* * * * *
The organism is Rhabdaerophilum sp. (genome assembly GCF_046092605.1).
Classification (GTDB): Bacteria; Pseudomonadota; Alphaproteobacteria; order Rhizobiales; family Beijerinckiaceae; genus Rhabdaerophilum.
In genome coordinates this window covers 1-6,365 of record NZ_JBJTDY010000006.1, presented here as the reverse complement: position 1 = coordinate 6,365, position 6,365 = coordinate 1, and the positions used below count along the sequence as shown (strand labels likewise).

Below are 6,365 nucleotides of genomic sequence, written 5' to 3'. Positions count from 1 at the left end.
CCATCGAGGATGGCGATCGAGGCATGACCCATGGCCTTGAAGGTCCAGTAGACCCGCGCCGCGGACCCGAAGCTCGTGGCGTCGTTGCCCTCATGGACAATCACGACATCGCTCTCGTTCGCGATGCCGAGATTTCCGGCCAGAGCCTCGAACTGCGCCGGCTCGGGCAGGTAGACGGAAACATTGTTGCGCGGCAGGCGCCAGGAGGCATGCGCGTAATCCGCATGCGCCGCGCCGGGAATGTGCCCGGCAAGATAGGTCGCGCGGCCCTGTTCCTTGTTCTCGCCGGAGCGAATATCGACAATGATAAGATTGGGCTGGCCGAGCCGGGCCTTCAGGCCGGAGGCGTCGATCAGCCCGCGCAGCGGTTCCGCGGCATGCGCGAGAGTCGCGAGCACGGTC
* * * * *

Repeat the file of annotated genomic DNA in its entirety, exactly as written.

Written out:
The organism is Rhabdaerophilum sp. (genome assembly GCF_046092605.1).
Classification (GTDB): Bacteria; Pseudomonadota; Alphaproteobacteria; order Rhizobiales; family Beijerinckiaceae; genus Rhabdaerophilum.
In genome coordinates this window covers 1-6,365 of record NZ_JBJTDY010000006.1, presented here as the reverse complement: position 1 = coordinate 6,365, position 6,365 = coordinate 1, and the positions used below count along the sequence as shown (strand labels likewise).

Below are 6,365 nucleotides of genomic sequence, written 5' to 3'. Positions count from 1 at the left end.
CCATCGAGGATGGCGATCGAGGCATGACCCATGGCCTTGAAGGTCCAGTAGACCCGCGCCGCGGACCCGAAGCTCGTGGCGTCGTTGCCCTCATGGACAATCACGACATCGCTCTCGTTCGCGATGCCGAGATTTCCGGCCAGAGCCTCGAACTGCGCCGGCTCGGGCAGGTAGACGGAAACATTGTTGCGCGGCAGGCGCCAGGAGGCATGCGCGTAATCCGCATGCGCCGCGCCGGGAATGTGCCCGGCAAGATAGGTCGCGCGGCCCTGTTCCTTGTTCTCGCCGGAGCGAATATCGACAATGATAAGATTGGGCTGGCCGAGCCGGGCCTTCAGGCCGGAGGCGTCGATCAGCCCGCGCAGCGGTTCCGCGGCATGCGCGAGAGTCGCGAGCACGGTC